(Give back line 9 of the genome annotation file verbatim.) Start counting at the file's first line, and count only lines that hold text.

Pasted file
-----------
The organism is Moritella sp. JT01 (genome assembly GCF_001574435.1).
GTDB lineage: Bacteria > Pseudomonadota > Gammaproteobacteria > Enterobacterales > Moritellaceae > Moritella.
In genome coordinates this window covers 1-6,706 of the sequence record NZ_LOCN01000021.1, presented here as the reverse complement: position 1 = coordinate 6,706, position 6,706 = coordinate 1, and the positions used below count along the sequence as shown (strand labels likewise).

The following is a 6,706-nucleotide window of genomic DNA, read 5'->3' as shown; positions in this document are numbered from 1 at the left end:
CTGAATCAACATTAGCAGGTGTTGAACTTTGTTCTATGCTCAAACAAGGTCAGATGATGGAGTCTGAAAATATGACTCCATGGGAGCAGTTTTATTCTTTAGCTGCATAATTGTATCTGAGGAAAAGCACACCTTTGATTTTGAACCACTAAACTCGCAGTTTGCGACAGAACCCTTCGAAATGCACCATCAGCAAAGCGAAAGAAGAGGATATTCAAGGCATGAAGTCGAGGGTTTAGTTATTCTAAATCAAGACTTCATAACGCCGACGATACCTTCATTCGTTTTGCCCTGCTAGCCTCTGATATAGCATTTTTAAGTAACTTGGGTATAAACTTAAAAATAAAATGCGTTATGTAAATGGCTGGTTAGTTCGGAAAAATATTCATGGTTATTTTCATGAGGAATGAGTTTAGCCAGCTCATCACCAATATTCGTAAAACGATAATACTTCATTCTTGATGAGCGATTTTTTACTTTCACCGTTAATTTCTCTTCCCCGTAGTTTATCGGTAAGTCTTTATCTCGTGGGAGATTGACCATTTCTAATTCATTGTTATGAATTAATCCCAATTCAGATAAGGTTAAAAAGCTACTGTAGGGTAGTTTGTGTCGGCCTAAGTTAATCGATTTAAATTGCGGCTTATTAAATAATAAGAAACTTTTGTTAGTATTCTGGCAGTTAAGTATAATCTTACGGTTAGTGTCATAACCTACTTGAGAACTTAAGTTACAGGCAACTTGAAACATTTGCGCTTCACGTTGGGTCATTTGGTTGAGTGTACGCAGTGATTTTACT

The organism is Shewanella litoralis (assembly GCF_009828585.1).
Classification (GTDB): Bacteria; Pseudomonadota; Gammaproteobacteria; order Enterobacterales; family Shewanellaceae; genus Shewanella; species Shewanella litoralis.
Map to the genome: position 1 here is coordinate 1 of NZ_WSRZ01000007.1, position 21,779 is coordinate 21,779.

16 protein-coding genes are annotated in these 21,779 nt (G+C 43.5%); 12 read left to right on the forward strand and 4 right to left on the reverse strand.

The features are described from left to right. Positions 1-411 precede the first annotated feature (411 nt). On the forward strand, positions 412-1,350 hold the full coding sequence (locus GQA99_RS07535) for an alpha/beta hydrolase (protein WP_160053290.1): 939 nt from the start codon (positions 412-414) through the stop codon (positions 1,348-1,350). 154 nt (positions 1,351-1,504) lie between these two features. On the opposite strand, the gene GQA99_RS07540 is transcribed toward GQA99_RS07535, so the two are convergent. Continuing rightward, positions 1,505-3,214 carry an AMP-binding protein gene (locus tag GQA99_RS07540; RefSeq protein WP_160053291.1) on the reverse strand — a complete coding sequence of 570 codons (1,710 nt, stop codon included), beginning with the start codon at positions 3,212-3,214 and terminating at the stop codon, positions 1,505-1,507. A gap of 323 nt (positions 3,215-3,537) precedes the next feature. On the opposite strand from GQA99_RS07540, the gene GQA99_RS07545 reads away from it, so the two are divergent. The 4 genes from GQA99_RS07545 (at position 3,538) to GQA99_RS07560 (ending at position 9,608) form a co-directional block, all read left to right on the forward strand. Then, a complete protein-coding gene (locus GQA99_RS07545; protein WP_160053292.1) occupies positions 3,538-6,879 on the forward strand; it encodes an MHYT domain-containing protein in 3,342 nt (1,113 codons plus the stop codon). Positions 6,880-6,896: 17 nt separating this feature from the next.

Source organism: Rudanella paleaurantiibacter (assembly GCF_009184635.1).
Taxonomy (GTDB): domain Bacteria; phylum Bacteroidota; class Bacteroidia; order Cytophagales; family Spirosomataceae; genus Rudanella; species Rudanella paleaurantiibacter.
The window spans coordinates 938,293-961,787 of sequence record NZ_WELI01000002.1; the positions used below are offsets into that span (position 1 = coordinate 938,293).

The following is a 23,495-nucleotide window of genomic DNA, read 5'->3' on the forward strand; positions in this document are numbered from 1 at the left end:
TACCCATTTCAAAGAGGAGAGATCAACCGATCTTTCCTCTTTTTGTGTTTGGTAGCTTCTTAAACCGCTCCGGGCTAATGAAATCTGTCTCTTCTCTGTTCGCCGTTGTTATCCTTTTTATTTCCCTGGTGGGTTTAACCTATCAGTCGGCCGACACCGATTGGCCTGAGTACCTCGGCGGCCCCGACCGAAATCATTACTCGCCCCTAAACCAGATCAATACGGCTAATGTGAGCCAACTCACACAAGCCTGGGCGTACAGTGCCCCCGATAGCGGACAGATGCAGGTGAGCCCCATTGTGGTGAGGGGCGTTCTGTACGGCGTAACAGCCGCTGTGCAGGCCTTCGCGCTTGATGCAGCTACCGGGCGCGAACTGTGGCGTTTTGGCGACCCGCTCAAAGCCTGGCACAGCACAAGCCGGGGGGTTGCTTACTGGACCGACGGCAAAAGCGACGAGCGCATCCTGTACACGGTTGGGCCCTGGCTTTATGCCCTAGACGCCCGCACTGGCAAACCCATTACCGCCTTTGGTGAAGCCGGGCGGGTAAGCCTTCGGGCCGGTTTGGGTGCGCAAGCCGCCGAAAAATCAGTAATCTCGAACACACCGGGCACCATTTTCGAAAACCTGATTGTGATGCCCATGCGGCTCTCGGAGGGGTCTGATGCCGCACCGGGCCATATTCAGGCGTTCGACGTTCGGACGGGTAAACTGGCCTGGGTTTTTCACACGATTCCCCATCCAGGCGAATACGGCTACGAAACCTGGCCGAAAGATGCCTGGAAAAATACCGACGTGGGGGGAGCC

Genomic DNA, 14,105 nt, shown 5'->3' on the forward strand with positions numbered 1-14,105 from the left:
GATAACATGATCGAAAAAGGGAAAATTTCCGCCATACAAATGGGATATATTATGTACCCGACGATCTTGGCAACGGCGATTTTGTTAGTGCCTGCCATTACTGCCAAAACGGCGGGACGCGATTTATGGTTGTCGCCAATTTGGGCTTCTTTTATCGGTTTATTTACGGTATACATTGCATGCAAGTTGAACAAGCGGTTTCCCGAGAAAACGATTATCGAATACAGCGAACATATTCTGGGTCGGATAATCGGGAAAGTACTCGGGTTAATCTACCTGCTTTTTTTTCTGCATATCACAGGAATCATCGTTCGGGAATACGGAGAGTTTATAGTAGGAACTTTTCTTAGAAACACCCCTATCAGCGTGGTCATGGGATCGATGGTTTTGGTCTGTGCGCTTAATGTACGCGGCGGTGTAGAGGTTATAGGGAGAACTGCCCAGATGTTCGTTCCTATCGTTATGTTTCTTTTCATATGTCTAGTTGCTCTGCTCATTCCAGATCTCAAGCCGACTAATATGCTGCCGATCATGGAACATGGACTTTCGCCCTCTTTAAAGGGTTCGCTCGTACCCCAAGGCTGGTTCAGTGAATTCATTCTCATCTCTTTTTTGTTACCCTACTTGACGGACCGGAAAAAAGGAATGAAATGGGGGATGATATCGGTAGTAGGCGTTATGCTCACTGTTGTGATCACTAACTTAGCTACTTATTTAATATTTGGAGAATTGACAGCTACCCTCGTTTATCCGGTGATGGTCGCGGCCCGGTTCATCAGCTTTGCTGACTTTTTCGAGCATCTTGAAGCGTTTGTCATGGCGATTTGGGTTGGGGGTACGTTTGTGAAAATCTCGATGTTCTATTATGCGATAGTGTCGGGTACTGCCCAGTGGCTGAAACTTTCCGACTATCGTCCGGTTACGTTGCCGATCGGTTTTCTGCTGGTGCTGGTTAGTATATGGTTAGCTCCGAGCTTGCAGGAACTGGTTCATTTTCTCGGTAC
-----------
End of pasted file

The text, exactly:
16 protein-coding genes are annotated in these 21,779 nt (G+C 43.5%); 12 read left to right on the forward strand and 4 right to left on the reverse strand.